Nat Talks, made possible with support from presenting sponsor The Downing Family Foundation and media partner KPBS, feature museum staff and outside experts speaking on an array of topics, including the latest in scientific research, history, conservation, and the natural world.
Purchase tickets by clicking on the link associated with each event. To view recorded talks and lectures, visit our YouTube playlist. Please note that all talks are offered in local time (PST/PDT).
Animal candids as a tool for conservation? Absolutely! Join Mammalogist Scott Tremor as he shares how scientists at The Nat and partner organizations use camera traps to study and help wildlife.
This talk is an extension of our newest exhibition, Caught on Camera, which showcases beautiful photography of regional wildlife taken with the help of camera traps, also known as trail cams. Some of the photos on display are from real-life research projects organized by scientists at The Nat and partner organizations, including one that revealed the range of the isolated and elusive Humboldt’s flying squirrel (Glaucomys oregonensis).
Scott will share photos and stories from the research, and explain how useful camera traps are for wildlife management and conservation.
Tickets are $9 for members and $12 for non-members. Doors to The Nat open at 6 PM, with the talk beginning at 7 PM
Hosted in partnership with the La Jolla Historical Society, professional nature photographer Bill Evarts takes us on a photographic journey of the history and preservation of Torrey Pines State Natural Reserve.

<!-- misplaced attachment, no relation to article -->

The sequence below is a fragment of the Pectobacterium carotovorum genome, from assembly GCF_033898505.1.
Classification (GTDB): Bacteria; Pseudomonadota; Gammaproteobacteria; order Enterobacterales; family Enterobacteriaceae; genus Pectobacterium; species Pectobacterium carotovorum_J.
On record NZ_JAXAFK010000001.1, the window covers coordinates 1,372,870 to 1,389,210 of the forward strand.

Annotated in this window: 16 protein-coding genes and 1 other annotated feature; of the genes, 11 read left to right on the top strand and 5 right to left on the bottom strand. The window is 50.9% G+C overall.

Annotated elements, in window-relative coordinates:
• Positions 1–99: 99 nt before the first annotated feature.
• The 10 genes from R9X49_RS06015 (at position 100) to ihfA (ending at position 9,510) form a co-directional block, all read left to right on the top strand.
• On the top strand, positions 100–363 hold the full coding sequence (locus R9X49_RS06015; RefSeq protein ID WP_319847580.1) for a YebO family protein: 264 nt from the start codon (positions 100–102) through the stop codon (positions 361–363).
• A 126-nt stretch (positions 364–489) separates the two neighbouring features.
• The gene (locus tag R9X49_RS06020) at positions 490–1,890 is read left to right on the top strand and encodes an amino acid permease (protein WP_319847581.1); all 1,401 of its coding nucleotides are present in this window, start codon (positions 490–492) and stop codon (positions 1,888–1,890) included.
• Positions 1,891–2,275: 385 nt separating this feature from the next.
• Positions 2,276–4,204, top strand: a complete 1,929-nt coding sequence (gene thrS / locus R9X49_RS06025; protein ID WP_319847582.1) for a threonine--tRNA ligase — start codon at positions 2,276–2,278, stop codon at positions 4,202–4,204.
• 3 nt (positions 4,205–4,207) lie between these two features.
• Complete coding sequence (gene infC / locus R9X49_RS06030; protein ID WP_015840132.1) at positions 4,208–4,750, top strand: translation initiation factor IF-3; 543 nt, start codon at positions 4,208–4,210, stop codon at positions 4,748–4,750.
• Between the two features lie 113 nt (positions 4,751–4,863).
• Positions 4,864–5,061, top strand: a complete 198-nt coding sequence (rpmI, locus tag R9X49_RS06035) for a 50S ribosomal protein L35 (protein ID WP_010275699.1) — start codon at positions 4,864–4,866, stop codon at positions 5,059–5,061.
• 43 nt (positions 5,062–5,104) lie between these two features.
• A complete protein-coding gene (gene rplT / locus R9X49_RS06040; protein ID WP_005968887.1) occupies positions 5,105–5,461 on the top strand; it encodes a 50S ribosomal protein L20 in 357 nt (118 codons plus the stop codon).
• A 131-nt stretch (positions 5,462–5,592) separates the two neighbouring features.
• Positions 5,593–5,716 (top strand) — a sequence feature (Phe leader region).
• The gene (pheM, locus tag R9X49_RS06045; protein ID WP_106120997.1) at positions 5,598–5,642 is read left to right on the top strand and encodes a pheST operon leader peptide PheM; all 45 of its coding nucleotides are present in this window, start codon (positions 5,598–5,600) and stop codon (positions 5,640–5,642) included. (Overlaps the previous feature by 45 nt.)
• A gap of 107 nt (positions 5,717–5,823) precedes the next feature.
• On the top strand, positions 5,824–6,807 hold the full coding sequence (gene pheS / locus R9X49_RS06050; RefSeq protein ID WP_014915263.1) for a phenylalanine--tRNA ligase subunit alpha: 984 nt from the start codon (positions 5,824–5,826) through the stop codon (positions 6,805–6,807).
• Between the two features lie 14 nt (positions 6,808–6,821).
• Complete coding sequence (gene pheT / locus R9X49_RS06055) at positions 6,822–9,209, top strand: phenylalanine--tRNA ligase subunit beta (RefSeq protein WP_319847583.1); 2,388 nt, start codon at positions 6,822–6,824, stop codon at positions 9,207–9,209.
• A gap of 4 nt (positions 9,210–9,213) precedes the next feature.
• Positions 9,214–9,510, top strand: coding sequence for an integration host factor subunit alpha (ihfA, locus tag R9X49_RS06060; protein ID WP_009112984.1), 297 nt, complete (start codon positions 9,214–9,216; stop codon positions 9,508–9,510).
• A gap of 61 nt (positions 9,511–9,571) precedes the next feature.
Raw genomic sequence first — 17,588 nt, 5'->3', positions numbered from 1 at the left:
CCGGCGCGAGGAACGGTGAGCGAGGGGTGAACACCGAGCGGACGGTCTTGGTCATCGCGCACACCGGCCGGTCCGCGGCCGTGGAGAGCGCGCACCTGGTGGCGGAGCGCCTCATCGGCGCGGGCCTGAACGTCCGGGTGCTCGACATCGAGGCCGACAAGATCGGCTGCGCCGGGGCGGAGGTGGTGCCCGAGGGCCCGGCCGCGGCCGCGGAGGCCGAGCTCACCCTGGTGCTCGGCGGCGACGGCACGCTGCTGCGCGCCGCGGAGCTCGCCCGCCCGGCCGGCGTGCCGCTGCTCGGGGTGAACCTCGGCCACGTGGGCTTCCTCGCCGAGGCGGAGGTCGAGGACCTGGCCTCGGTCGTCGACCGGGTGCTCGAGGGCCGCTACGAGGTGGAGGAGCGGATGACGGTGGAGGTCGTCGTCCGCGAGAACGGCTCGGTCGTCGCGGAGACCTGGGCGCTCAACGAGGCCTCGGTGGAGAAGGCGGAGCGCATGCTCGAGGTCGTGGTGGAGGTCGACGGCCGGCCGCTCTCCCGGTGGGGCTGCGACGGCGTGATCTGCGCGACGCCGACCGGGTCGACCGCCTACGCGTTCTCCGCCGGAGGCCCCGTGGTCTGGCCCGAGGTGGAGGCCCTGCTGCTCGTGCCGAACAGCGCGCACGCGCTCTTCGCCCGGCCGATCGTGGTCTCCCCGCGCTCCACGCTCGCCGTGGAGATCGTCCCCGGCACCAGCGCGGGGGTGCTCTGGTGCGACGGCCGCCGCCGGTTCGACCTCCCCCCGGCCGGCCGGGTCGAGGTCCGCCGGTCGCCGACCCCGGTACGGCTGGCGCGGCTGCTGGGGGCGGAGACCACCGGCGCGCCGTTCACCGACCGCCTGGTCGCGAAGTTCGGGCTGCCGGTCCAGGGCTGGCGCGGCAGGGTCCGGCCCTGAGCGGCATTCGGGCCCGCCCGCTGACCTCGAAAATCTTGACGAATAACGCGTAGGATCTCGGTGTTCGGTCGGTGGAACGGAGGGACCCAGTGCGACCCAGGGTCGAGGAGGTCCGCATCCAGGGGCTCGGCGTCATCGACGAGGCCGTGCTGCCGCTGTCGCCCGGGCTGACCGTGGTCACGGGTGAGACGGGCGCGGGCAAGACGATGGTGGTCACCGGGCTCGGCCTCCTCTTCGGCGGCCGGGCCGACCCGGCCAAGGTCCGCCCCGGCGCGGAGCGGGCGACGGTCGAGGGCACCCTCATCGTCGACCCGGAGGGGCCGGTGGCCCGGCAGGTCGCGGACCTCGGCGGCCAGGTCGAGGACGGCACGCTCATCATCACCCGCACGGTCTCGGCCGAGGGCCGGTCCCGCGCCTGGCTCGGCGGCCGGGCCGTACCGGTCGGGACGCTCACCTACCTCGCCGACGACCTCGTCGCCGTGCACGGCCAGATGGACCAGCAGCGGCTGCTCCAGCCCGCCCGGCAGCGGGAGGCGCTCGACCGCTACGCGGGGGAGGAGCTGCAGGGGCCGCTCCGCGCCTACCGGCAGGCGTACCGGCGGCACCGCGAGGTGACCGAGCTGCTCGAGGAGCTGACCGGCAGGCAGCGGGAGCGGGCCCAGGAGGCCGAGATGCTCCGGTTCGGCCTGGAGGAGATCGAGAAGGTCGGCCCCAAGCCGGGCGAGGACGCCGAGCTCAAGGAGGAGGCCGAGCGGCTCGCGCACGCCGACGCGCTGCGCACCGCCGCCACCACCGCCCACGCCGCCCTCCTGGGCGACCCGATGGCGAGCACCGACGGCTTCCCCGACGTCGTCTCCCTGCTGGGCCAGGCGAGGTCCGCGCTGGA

Bill is author of Torrey Pines: Landscape & Legacy, featuring photographic images of Torrey Pines State Natural Reserve, often taken from locations never accessible to the public. A native San Diegan who grew up in La Jolla, Bill has personal connections to both Torrey Pines and The Nat—he is the grandson of Clinton Abbott, who served as director of the San Diego Society of Natural History from 1922 to 1946. Bill will provide a personal perspective on the role the Society and his grandfather played in saving Torrey Pines and other public lands in San Diego. The Nat’s interest in the pines dates back to 1883 when Charles Parry, the first European to recognize the trees as unique, recounted his discovery of Pinus torreyana to members of the San Diego Society of Natural History, and they immediately launched plans to protect the groves.
Stop by the Museum store after the talk for a book sale and signing of Torrey Pines: Landscape and Legacy by Bill Evarts.
Tickets are $9 for members of The Nat and La Jolla Historical Society, and $12 for non-members.
This lecture is presented in conjunction with La Jolla Historical Society’s exhibition Rare Trees & Sacred Canyons: Torrey Pines - San Diego's Symbol of Preservation, on view February 10 - May 28. To learn more about the exhibition, visit www.lajollahistory.org.
Check out our top five most viewed talks from the 2021 season on YouTube.
Throughout 2021, The Nat and Climate Science Alliance collaborated to offer a series of evening talks and daytime lessons around climate change. These quarterly events dove into the complex topic of our changing climate. The more we know, the better we can respond to what is happening. Watch the series and be empowered.